It is a sordid reflection on criminal dereliction of a Constitutionally-mandated duty. Using uncharacteristically powerful language, the Supreme Court has held the Central and state governments accountable for the unchecked spate of mob lynching that has raised doubts over whether we are living in a civilised society in which the rule of law prevails.
Unquestionably it is a collective shame, but Raisina Hill cannot wriggle out of taking the lion’s share of the blame. For this is no ordinary break-down of law and order: most of the lynchings have an underpinning that indicts the overly religious slant of the present dispensation ~ cow vigilantes are the creation of a minority-targeted campaign over the consumption of beef.
That, conveniently, extends to all bovine flesh though the slaughter of buffaloes is not illegal. It is no mere coincidence that allied targets are those sections of the Dalit community who eke out their existence by skinning dead animals for the leather industry.
To deem the police responsible for allowing mob rule to dominate the streets is a sinister over-simplification ~ the cops were wary of acting against those who enjoy political patronage: witness two union ministers felicitating persons duly convicted for cow-related lynching.
Both retain their places in the political establishment, as do the several others who escaped retribution for telling beef-eaters “to go to Pakistan”, or who divided society into “Ramzadas” and “haramzadas”. The silence of those in power has fuelled the bloodletting, permitted a climate to spread in which, now, rumour-mongering unleashes the genie that cannot be put back into the bottle ~ more so since that genie also delivers votes.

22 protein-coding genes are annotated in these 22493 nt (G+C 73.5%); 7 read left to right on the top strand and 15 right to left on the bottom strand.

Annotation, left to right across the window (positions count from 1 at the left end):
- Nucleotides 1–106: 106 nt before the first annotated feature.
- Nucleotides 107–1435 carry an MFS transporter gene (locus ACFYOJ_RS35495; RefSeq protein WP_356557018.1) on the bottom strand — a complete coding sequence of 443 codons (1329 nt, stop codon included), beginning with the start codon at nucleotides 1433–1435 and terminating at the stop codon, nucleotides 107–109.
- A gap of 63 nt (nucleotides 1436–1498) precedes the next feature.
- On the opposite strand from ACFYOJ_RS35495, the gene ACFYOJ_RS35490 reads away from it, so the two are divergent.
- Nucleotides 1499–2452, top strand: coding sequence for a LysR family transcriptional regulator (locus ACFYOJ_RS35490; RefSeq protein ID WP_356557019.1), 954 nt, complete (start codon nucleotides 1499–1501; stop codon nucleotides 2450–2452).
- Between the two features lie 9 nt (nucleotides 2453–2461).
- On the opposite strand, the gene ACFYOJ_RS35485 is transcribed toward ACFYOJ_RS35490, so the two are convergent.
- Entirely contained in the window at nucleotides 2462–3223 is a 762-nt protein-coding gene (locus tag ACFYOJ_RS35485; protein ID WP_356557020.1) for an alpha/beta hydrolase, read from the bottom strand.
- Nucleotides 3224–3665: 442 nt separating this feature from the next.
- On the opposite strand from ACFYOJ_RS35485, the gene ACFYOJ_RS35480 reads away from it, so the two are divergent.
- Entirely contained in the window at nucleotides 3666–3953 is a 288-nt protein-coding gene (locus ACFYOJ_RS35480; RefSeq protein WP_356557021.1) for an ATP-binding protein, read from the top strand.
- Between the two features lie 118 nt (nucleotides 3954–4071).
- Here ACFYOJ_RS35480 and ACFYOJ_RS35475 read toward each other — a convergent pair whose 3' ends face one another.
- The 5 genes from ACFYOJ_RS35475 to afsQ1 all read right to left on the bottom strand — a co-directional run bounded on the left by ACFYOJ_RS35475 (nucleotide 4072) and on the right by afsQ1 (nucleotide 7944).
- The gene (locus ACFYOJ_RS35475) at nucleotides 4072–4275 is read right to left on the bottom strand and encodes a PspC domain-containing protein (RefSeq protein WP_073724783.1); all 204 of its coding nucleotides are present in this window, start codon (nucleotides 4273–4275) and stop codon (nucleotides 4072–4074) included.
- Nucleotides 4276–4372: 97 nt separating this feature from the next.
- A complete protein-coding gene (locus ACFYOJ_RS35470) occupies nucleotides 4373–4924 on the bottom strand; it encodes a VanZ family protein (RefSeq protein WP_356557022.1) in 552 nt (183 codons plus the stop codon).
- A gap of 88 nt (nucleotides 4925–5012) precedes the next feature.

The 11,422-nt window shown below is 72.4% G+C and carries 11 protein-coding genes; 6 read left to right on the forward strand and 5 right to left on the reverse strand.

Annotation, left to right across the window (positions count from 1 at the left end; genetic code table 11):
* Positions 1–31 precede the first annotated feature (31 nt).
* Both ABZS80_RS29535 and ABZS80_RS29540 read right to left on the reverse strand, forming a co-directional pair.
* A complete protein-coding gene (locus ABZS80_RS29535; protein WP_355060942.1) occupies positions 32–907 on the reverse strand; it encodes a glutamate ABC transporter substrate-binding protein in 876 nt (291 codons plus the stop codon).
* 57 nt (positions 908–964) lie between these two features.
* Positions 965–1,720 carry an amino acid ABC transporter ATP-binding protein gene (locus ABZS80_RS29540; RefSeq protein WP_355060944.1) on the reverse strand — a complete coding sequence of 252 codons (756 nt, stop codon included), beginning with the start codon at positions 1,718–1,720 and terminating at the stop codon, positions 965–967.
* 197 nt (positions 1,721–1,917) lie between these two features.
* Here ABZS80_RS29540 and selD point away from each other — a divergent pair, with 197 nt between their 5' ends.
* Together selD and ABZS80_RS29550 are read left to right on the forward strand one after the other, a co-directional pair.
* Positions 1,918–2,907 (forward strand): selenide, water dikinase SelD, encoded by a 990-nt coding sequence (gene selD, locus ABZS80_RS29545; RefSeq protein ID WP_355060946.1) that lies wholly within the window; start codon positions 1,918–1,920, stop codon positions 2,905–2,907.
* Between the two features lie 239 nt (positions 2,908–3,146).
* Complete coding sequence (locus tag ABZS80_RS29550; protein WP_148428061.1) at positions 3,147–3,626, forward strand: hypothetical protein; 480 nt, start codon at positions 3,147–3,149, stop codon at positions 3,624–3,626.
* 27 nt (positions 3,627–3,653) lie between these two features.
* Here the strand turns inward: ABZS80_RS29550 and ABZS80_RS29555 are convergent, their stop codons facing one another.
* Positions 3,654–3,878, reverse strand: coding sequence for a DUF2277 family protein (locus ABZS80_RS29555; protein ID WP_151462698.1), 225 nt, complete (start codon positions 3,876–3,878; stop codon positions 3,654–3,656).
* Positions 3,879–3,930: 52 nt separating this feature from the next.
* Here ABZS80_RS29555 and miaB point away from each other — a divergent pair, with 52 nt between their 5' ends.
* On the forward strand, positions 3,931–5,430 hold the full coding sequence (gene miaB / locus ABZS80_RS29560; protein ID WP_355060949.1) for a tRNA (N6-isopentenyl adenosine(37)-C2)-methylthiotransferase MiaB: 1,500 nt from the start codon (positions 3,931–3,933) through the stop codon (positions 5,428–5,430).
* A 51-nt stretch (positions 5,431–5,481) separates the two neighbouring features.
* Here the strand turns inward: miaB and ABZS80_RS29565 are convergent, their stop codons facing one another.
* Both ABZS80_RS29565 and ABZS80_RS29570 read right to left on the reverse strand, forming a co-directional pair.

Only token comfort can be drawn by the ruling party that the court ~ several of its comments and observations will surely become oft-quoted passages of judicial scripture ~ has called upon Parliament to enact lynching-specific legislation (many might wonder if that was necessary, if only the existing laws were faithfully implemented) for it will be the Treasury that will have to pilot the legislation that actually exposes its own incompetence, or skewed thinking.
Coming as it did on the eve of the apex legislature’s session, the order from the bench headed by the Chief Justice of India will definitely exacerbate the turbulence in the colonnaded citadel of Indian democracy. Sadly, political mud-slinging ~ like vigilantism and lynching ~ is the forum’s equivalent of the “new normal” that their Lordships have so forcefully deprecated.
The court has issued a series of directives to both the Central and state governments, how effectively it will monitor how those are being implemented will be anxiously followed by all those who honour what the Founding Fathers had commanded. That the Supreme Court had to draw the attention of government(s) to fundamental responsibilities is a pathetic projection of the prevailing quality of governance. India stands shamed, self-denigrated.